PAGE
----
Most nice guys give and give until their emotional love bank becomes empty, and in most cases, all their efforts are rarely appreciated by the other partner. When you give something valuable excessively, the valuable object loses its value before the receiver. We value things because of their rarity. If money is everywhere like sand, no one will value it, and no one will work to earn it. If you become excessively nice to people, a time comes that your niceness loses its value before them.

To cure yourself of the nice guy syndrome, three things are essential,

Firstly, you must realize and accept you are suffering from the syndrome. “A problem identified,” said a wise man “is 50% solved.” Are you suffering from the nice guy syndrome? If you are a victim of it and you are aware of the reality, then you are halfway out of the dungeon of the nice guy syndrome.

Secondly, you must resolve to stop pleasing people at the expense of your own good, especially when you are doing it out of the need for validation, and fear of confrontation. If you chose to do an act of kindness, do it because it is the right thing to do at that time and not because you want to impress the other person. I have stopped impressing people long time ago.

Thirdly, choose to live an authentic life. To do this, you will need to do a simple exercise, make a list of the principles that govern your life and why you chose them, write down your values, and beliefs in vital areas of life. Identify or write down your likes and dislikes. Make sure your values are noble and ideal.

The essence of this exercise is to enable you to know who you are. Having done that, learn to live in line with your core values. Tolerance is a good behavioral trait, but you must learn to set healthy boundary. If you want learn more about setting healthy boundary, you can read, overcoming our inability to say “No”,  a blog post written by Marquita Herald, a fellow blogger and resilient coach.  Don’t allow anyone to sabotage your happiness and peace of mind out of their own carelessness or foolishness.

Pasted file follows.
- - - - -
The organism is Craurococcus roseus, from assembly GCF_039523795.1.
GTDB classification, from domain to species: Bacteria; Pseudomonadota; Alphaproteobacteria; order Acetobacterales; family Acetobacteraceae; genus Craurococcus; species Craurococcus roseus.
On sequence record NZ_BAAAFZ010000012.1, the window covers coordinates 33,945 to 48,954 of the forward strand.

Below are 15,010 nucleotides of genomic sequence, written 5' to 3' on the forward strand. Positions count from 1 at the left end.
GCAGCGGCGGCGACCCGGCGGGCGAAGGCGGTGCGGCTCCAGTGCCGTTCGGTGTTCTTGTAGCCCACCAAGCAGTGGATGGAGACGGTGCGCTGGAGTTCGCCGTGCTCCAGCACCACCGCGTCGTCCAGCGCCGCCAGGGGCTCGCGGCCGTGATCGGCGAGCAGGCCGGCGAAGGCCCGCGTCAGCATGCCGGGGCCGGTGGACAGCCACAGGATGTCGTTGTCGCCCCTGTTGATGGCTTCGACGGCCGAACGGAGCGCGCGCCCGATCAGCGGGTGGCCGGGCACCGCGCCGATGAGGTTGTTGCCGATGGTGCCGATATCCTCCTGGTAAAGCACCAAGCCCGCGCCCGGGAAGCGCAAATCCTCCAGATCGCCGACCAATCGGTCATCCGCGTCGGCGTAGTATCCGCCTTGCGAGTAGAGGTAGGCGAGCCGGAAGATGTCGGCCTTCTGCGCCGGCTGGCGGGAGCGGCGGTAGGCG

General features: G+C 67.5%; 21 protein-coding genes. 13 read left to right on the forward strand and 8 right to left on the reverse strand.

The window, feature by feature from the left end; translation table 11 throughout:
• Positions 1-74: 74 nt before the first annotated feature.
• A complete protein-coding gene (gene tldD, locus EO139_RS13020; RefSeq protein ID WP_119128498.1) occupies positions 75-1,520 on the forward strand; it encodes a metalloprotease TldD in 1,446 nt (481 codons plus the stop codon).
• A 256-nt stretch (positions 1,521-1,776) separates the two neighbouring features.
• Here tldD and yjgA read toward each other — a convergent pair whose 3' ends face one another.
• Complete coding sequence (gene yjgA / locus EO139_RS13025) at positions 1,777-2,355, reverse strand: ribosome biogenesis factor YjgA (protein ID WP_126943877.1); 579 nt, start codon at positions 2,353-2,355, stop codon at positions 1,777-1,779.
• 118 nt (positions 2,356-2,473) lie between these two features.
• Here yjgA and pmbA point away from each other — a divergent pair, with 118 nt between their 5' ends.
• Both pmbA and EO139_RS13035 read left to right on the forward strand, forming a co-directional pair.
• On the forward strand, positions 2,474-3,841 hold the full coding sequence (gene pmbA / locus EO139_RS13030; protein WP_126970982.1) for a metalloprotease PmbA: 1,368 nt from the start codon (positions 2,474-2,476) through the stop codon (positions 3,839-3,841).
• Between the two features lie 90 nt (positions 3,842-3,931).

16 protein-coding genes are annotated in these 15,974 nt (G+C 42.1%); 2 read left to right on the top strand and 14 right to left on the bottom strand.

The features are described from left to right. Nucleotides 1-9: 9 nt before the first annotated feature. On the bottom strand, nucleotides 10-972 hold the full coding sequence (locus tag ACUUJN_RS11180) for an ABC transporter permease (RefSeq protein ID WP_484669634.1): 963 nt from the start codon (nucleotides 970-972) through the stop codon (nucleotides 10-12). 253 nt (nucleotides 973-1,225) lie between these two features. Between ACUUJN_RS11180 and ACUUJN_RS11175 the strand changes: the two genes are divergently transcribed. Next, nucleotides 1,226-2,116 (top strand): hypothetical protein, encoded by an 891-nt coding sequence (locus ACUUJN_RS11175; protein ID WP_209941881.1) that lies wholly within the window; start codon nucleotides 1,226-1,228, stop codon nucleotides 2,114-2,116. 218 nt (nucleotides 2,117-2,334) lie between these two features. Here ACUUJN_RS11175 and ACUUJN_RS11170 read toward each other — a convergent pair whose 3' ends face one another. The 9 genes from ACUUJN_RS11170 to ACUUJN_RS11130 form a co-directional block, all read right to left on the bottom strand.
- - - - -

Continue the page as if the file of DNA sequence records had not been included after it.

The more you start living an authentic life, the more you would be able to express yourself, not minding if someone gets upset or not. You would be more capable of asking for what you want, and saying no to others.

Living authentically will make you value yourself more. You will develop the capacity to give more time for yourself, and take care of your own needs.

Above all, you will have the gut to end every toxic relationship in your life without blinking an eye.
Mind you, if are still afraid to break away from your nice guy syndrome, one vital thing you must know is that there is nothing you can do, that will please everybody. Striving to please people is a waste of your human dignity and unique identity.
Always remember this; the same behavioral traits that will make some people to hate you are the same traits that would make others to like you.

The goal of life is not to live to be liked, but to express your authentic self. That is why you are given a unique finger prints and individualized DNA.

Final Thoughts

I want to use the opportunity to state clearly that the goal of this post is not to encourage cruelty; the central focus is to help you to cultivate the skill of assertiveness and setting healthy boundary.

The goal is not to discourage you from being nice to others; the message is to stop doing act of kindness out of fear of confrontation and the need for validation.

 I write this post to remind you and encourage you to apply the popular biblical injunction; “love your neighbor as yourself,” it didn’t say love your neighbor more than yourself. The nice guy syndrome is the habitual tendency to put others first, at the expense of your own good, and that violets the “love your neighbor as yourself” rule.

Above all, you must learn to apply wisdom when dealing with people. Sometimes you may need to do things out of your own convenience in the course of helping others; it is not a bad idea. Let your inner wisdom guide you.

Over to You

In respect to this post, I will be glad to see your opinion and suggestion on overcoming the nice guy syndrome in the comment section